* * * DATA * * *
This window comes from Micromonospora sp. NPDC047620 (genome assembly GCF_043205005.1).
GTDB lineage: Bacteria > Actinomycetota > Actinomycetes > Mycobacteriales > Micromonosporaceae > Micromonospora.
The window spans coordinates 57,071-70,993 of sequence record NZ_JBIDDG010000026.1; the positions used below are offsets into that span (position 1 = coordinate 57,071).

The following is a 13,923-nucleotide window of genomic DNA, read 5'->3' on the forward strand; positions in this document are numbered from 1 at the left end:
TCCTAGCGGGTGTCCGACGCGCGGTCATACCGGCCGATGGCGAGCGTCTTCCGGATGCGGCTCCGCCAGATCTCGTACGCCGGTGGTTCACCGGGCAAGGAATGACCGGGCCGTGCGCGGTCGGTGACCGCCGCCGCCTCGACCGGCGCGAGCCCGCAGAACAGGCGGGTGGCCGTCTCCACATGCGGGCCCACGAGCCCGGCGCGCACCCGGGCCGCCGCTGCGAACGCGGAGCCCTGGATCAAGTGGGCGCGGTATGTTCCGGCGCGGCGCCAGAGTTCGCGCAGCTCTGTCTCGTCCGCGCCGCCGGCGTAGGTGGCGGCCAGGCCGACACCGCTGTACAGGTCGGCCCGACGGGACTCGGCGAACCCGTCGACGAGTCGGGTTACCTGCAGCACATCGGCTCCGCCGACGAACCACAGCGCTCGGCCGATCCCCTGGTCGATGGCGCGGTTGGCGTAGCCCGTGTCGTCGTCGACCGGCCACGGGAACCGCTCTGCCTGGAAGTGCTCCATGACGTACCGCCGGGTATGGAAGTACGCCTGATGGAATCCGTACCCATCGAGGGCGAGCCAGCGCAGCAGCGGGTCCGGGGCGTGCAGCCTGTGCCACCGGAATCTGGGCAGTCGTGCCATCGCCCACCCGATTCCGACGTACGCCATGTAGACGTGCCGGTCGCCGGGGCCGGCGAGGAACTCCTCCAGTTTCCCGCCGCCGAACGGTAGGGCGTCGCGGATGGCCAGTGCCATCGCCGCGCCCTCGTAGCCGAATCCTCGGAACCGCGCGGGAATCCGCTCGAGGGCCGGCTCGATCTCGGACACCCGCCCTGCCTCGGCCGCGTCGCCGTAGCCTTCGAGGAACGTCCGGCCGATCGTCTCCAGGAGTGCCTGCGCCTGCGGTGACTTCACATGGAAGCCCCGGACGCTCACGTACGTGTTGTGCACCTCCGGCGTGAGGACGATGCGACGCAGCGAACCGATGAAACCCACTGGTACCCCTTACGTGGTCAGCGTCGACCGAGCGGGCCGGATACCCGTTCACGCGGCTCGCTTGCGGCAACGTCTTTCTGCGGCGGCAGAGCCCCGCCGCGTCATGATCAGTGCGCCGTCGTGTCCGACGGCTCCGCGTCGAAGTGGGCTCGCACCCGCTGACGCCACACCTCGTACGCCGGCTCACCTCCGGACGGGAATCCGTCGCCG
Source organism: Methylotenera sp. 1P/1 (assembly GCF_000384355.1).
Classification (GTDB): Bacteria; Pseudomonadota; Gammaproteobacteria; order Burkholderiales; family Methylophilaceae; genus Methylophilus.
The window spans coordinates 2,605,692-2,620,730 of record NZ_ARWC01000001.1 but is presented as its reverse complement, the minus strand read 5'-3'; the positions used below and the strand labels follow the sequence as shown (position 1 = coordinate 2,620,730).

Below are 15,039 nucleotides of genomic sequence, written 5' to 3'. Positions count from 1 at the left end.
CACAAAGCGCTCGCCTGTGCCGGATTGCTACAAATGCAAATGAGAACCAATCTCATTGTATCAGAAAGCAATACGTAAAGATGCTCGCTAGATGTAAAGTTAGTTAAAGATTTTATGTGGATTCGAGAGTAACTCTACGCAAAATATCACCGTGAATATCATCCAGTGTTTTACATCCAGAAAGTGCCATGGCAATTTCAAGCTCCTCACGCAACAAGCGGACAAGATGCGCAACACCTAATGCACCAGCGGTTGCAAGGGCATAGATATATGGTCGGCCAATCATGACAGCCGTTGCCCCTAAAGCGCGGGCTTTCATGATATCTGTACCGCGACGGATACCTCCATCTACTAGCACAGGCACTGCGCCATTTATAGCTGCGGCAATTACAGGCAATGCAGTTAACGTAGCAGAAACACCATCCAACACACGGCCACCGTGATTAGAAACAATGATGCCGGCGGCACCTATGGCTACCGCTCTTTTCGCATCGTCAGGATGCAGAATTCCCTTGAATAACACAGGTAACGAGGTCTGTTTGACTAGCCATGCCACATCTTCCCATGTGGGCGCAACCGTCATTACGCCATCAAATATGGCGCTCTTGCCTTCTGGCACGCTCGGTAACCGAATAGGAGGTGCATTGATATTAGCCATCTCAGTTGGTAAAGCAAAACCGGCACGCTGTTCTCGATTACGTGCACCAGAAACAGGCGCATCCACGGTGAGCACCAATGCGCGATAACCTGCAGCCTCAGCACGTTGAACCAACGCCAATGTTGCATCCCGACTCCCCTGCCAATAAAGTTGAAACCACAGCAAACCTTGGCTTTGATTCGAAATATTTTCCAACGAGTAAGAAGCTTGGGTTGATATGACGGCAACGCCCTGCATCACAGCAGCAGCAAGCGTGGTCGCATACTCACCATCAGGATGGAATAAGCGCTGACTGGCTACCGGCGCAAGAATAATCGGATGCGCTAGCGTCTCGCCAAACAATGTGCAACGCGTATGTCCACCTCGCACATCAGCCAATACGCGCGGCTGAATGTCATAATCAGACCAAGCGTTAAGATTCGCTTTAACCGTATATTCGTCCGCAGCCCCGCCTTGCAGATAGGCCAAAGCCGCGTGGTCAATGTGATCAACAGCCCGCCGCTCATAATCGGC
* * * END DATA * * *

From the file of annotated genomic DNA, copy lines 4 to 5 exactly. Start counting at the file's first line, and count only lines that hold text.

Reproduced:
The following is a 13,923-nucleotide window of genomic DNA, read 5'->3' on the forward strand; positions in this document are numbered from 1 at the left end:
TCCTAGCGGGTGTCCGACGCGCGGTCATACCGGCCGATGGCGAGCGTCTTCCGGATGCGGCTCCGCCAGATCTCGTACGCCGGTGGTTCACCGGGCAAGGAATGACCGGGCCGTGCGCGGTCGGTGACCGCCGCCGCCTCGACCGGCGCGAGCCCGCAGAACAGGCGGGTGGCCGTCTCCACATGCGGGCCCACGAGCCCGGCGCGCACCCGGGCCGCCGCTGCGAACGCGGAGCCCTGGATCAAGTGGGCGCGGTATGTTCCGGCGCGGCGCCAGAGTTCGCGCAGCTCTGTCTCGTCCGCGCCGCCGGCGTAGGTGGCGGCCAGGCCGACACCGCTGTACAGGTCGGCCCGACGGGACTCGGCGAACCCGTCGACGAGTCGGGTTACCTGCAGCACATCGGCTCCGCCGACGAACCACAGCGCTCGGCCGATCCCCTGGTCGATGGCGCGGTTGGCGTAGCCCGTGTCGTCGTCGACCGGCCACGGGAACCGCTCTGCCTGGAAGTGCTCCATGACGTACCGCCGGGTATGGAAGTACGCCTGATGGAATCCGTACCCATCGAGGGCGAGCCAGCGCAGCAGCGGGTCCGGGGCGTGCAGCCTGTGCCACCGGAATCTGGGCAGTCGTGCCATCGCCCACCCGATTCCGACGTACGCCATGTAGACGTGCCGGTCGCCGGGGCCGGCGAGGAACTCCTCCAGTTTCCCGCCGCCGAACGGTAGGGCGTCGCGGATGGCCAGTGCCATCGCCGCGCCCTCGTAGCCGAATCCTCGGAACCGCGCGGGAATCCGCTCGAGGGCCGGCTCGATCTCGGACACCCGCCCTGCCTCGGCCGCGTCGCCGTAGCCTTCGAGGAACGTCCGGCCGATCGTCTCCAGGAGTGCCTGCGCCTGCGGTGACTTCACATGGAAGCCCCGGACGCTCACGTACGTGTTGTGCACCTCCGGCGTGAGGACGATGCGACGCAGCGAACCGATGAAACCCACTGGTACCCCTTACGTGGTCAGCGTCGACCGAGCGGGCCGGATACCCGTTCACGCGGCTCGCTTGCGGCAACGTCTTTCTGCGGCGGCAGAGCCCCGCCGCGTCATGATCAGTGCGCCGTCGTGTCCGACGGCTCCGCGTCGAAGTGGGCTCGCACCCGCTGACGCCACACCTCGTACGCCGGCTCACCTCCGGACGGGAATCCGTCGCCG